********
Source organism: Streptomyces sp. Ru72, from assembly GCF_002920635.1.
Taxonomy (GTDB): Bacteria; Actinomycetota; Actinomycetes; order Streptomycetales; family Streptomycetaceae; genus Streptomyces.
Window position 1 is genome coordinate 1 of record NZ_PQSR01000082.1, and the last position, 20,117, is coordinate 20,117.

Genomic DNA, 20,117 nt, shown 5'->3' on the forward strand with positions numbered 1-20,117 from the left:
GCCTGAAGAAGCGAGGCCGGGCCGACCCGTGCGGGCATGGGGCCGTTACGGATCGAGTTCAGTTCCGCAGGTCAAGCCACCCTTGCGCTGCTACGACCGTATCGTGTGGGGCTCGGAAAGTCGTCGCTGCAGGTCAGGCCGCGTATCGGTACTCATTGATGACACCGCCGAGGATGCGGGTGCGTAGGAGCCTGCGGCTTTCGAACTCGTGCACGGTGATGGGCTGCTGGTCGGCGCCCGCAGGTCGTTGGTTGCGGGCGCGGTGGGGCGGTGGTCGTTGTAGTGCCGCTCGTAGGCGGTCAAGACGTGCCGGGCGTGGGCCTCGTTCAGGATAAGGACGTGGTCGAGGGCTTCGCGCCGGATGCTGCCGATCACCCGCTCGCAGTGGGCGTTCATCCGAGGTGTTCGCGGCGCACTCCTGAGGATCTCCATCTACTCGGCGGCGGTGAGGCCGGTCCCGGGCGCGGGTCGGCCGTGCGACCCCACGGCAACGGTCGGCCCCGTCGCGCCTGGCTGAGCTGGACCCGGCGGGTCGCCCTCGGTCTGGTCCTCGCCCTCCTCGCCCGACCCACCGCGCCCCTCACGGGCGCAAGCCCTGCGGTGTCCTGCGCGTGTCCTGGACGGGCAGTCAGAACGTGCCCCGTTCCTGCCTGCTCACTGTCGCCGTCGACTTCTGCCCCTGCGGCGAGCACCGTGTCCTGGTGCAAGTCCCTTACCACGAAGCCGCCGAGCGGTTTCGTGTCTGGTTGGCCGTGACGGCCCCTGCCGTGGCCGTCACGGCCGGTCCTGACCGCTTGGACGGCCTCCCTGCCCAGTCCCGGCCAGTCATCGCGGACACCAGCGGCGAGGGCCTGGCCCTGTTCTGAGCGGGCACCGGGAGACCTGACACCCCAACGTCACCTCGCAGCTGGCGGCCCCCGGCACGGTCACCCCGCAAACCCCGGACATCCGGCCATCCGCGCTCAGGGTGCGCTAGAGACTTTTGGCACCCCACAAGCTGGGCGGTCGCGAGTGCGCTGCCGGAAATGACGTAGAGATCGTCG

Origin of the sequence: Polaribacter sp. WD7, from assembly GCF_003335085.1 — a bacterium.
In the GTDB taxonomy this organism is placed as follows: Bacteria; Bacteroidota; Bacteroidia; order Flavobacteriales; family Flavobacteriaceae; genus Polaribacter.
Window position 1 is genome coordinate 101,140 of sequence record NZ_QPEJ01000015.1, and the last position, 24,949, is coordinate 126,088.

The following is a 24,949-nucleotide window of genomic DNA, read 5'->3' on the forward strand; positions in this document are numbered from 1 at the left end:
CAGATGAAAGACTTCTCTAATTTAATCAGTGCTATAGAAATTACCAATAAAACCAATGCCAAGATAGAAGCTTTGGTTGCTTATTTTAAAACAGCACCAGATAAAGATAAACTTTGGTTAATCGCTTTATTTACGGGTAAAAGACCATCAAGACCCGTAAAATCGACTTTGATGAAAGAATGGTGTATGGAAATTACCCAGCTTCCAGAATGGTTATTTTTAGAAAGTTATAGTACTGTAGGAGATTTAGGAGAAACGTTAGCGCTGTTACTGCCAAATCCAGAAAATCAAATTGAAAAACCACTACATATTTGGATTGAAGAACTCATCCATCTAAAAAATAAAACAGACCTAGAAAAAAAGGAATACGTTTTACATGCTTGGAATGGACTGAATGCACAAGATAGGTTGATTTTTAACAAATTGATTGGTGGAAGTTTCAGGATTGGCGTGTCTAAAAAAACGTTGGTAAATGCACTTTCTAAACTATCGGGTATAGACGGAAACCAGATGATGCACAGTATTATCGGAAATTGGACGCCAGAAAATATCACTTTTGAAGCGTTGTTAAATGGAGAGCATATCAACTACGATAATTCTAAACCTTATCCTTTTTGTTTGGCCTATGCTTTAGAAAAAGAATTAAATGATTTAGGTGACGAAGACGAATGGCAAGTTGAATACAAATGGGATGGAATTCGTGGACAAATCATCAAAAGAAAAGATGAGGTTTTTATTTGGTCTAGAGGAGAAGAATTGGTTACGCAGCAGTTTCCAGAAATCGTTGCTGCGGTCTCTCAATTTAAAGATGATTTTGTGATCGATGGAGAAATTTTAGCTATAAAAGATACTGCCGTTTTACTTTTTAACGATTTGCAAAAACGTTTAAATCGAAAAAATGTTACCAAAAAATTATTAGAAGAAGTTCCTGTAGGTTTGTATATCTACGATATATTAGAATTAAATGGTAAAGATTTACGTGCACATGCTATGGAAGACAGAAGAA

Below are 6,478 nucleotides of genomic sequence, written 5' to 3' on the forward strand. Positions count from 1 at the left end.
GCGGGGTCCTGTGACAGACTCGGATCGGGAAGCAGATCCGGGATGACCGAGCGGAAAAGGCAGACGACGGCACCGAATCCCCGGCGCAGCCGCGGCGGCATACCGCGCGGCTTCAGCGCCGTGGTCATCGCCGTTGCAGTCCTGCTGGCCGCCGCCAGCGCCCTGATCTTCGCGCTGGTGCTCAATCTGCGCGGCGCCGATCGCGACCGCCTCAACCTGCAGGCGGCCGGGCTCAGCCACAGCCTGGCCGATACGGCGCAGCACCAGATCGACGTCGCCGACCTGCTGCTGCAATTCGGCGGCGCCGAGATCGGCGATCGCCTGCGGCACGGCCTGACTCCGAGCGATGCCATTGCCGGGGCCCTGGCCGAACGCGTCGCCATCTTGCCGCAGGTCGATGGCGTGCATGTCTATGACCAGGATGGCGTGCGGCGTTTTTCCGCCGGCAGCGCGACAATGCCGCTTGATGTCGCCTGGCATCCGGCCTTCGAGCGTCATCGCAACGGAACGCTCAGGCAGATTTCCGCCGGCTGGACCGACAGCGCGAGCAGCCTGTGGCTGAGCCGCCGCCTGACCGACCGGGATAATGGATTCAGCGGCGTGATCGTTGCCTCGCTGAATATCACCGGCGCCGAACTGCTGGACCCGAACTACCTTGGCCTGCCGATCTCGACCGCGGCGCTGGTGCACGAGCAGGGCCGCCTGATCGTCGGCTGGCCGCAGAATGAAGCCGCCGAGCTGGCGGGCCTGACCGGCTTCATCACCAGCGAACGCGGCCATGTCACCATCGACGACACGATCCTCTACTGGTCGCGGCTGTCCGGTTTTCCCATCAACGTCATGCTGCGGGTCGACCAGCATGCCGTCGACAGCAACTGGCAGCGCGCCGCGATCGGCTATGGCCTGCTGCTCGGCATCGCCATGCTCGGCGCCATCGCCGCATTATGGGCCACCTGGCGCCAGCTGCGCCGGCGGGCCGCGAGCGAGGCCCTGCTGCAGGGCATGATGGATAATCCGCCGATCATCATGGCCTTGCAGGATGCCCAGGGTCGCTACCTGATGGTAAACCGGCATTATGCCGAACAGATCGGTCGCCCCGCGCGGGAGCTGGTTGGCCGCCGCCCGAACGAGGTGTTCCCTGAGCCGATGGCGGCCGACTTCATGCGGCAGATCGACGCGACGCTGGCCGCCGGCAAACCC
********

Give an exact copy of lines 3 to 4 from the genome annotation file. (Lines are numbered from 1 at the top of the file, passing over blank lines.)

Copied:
Window position 1 is genome coordinate 1 of record NZ_PQSR01000082.1, and the last position, 20,117, is coordinate 20,117.

Genomic DNA, 20,117 nt, shown 5'->3' on the forward strand with positions numbered 1-20,117 from the left: